People Meters show more use of radio and tv than reported

According to a study in the USA people often behave differently from what they report in some radio and tv surveys.

Researchers at Ball State University in Indiana have found that people use up to twice as much media as they report in listening diaries and telephone surveys.

In a study commissioned by the University, the researchers followed 101 people through an entire day—from the moment they woke to the moment they went to sleep, recording their actual media usage behaviour.

The study then compared the observed findings to two common forms of media research: written diaries and telephone samples.

The academic researchers found that most media usage was greatly underreported, especially in telephone surveys and called for the use of People Meters to address that problem.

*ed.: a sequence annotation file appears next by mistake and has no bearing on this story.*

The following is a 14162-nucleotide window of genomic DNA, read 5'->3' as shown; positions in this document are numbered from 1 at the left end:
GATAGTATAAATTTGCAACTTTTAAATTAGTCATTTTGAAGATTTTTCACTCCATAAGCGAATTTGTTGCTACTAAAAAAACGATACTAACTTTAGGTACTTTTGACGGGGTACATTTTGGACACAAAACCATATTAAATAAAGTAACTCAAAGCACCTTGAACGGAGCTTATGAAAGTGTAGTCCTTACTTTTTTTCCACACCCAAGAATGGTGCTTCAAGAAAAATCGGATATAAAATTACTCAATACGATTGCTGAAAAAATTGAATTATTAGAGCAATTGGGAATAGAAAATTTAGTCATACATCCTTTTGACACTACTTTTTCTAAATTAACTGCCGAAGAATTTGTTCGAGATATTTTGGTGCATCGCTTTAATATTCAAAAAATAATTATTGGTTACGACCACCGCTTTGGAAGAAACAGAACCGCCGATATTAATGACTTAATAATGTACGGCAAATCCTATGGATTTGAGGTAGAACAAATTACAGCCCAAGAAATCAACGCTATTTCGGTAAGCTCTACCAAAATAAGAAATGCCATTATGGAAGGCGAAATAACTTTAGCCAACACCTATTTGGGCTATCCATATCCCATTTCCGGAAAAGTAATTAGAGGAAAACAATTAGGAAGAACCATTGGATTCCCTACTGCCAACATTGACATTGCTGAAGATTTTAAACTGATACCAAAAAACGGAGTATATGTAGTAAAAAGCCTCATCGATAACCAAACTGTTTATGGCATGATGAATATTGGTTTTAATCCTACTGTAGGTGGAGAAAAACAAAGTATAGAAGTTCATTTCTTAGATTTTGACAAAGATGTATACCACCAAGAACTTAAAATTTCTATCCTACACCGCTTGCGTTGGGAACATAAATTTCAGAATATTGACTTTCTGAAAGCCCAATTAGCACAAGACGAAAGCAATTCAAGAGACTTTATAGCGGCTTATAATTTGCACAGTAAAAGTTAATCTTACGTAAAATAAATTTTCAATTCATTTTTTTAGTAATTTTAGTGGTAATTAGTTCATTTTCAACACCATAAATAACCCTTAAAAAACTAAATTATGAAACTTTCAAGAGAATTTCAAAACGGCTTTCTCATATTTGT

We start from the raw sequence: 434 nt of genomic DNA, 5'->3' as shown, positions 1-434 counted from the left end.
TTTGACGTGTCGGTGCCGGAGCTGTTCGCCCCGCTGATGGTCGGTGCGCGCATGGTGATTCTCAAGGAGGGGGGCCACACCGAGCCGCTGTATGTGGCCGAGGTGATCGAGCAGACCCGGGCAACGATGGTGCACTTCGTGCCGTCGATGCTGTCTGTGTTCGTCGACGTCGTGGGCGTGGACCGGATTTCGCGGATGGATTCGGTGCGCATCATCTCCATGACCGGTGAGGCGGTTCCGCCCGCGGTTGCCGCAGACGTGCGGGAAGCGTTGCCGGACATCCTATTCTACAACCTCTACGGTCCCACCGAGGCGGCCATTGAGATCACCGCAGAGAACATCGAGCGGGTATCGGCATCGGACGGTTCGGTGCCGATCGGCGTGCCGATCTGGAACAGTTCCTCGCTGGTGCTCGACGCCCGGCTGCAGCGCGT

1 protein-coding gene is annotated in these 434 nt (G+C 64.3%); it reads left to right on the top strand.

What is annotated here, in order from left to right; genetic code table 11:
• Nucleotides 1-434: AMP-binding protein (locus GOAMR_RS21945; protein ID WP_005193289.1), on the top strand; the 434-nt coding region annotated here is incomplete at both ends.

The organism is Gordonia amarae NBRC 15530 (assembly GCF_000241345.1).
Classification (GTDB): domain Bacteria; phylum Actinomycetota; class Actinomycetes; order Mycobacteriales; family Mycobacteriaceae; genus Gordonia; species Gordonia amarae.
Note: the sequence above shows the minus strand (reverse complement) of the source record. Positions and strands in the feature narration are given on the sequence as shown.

The study found consistent underreporting for TV viewing. Study participants logged in diaries that they reportedly watched 278 minutes of television a day, while the Ball State observers recorded actual viewing of 319 minutes.

The Ball State researchers surmised that people are reluctant to admit to the real amount of television they watch, because it doesn’t reflect well on how they spend their time. The use of near-passive measurement tools, such as the people meters, goes some way to removing that reporting bias.

The Ball State study also observed that people listen to slightly more radio than they report in diaries.

(Source: Arbitron newsletter)